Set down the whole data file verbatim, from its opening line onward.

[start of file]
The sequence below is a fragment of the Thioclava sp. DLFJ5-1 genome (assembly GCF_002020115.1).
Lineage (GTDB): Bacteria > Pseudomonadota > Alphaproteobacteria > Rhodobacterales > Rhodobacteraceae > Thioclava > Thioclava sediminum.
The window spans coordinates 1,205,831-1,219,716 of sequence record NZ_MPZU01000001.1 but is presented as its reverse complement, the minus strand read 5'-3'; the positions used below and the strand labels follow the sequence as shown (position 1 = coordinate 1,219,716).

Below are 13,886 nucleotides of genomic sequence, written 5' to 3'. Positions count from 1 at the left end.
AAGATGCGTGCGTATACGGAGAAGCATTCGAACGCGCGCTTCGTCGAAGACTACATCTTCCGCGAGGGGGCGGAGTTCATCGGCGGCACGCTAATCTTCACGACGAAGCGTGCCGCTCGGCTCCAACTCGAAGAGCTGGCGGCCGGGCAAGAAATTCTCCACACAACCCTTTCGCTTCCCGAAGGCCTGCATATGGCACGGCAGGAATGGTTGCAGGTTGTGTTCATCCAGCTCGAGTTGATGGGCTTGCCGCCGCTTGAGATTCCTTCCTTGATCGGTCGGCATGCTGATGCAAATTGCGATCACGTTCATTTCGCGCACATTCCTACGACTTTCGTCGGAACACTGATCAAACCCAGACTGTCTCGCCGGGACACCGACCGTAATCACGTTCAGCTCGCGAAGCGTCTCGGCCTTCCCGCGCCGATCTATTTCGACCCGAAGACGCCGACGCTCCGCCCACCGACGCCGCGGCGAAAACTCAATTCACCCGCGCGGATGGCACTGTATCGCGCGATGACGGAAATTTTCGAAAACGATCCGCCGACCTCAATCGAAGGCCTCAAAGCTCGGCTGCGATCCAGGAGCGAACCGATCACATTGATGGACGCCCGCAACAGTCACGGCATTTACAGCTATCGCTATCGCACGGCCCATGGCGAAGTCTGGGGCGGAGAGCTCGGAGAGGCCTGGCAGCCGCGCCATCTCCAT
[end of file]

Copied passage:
The sequence below is a fragment of the Thioclava sp. DLFJ5-1 genome (assembly GCF_002020115.1).
Lineage (GTDB): Bacteria > Pseudomonadota > Alphaproteobacteria > Rhodobacterales > Rhodobacteraceae > Thioclava > Thioclava sediminum.
The window spans coordinates 1,205,831-1,219,716 of sequence record NZ_MPZU01000001.1 but is presented as its reverse complement, the minus strand read 5'-3'; the positions used below and the strand labels follow the sequence as shown (position 1 = coordinate 1,219,716).

Below are 13,886 nucleotides of genomic sequence, written 5' to 3'. Positions count from 1 at the left end.
AAGATGCGTGCGTATACGGAGAAGCATTCGAACGCGCGCTTCGTCGAAGACTACATCTTCCGCGAGGGGGCGGAGTTCATCGGCGGCACGCTAATCTTCACGACGAAGCGTGCCGCTCGGCTCCAACTCGAAGAGCTGGCGGCCGGGCAAGAAATTCTCCACACAACCCTTTCGCTTCCCGAAGGCCTGCATATGGCACGGCAGGAATGGTTGCAGGTTGTGTTCATCCAGCTCGAGTTGATGGGCTTGCCGCCGCTTGAGATTCCTTCCTTGATCGGTCGGCATGCTGATGCAAATTGCGATCACGTTCATTTCGCGCACATTCCTACGACTTTCGTCGGAACACTGATCAAACCCAGACTGTCTCGCCGGGACACCGACCGTAATCACGTTCAGCTCGCGAAGCGTCTCGGCCTTCCCGCGCCGATCTATTTCGACCCGAAGACGCCGACGCTCCGCCCACCGACGCCGCGGCGAAAACTCAATTCACCCGCGCGGATGGCACTGTATCGCGCGATGACGGAAATTTTCGAAAACGATCCGCCGACCTCAATCGAAGGCCTCAAAGCTCGGCTGCGATCCAGGAGCGAACCGATCACATTGATGGACGCCCGCAACAGTCACGGCATTTACAGCTATCGCTATCGCACGGCCCATGGCGAAGTCTGGGGCGGAGAGCTCGGAGAGGCCTGGCAGCCGCGCCATCTCCAT